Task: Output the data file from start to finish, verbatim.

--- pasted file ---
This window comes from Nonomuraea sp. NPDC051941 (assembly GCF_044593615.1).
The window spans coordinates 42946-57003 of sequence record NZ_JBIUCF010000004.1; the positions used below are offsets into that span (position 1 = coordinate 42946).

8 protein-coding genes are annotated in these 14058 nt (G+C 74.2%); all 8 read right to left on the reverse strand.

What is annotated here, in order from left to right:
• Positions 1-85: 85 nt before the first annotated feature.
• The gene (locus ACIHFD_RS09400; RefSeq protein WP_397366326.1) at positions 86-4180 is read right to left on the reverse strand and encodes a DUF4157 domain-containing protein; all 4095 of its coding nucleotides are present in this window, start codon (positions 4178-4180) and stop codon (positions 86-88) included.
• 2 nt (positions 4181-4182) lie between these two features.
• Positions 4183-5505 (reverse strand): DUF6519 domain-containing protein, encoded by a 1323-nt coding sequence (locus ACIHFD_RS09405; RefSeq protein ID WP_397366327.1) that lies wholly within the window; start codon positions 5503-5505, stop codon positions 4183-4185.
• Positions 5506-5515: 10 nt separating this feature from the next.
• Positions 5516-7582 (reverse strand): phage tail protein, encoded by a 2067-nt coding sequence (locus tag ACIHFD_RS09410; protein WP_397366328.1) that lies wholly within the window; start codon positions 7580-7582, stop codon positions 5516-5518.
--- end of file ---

This window comes from Nonomuraea sp. NPDC051941 (assembly GCF_044593615.1).
The window spans coordinates 42946-57003 of sequence record NZ_JBIUCF010000004.1; the positions used below are offsets into that span (position 1 = coordinate 42946).

8 protein-coding genes are annotated in these 14058 nt (G+C 74.2%); all 8 read right to left on the reverse strand.

What is annotated here, in order from left to right:
• Positions 1-85: 85 nt before the first annotated feature.
• The gene (locus ACIHFD_RS09400; RefSeq protein WP_397366326.1) at positions 86-4180 is read right to left on the reverse strand and encodes a DUF4157 domain-containing protein; all 4095 of its coding nucleotides are present in this window, start codon (positions 4178-4180) and stop codon (positions 86-88) included.
• 2 nt (positions 4181-4182) lie between these two features.
• Positions 4183-5505 (reverse strand): DUF6519 domain-containing protein, encoded by a 1323-nt coding sequence (locus ACIHFD_RS09405; RefSeq protein ID WP_397366327.1) that lies wholly within the window; start codon positions 5503-5505, stop codon positions 4183-4185.
• Positions 5506-5515: 10 nt separating this feature from the next.
• Positions 5516-7582 (reverse strand): phage tail protein, encoded by a 2067-nt coding sequence (locus tag ACIHFD_RS09410; protein WP_397366328.1) that lies wholly within the window; start codon positions 7580-7582, stop codon positions 5516-5518.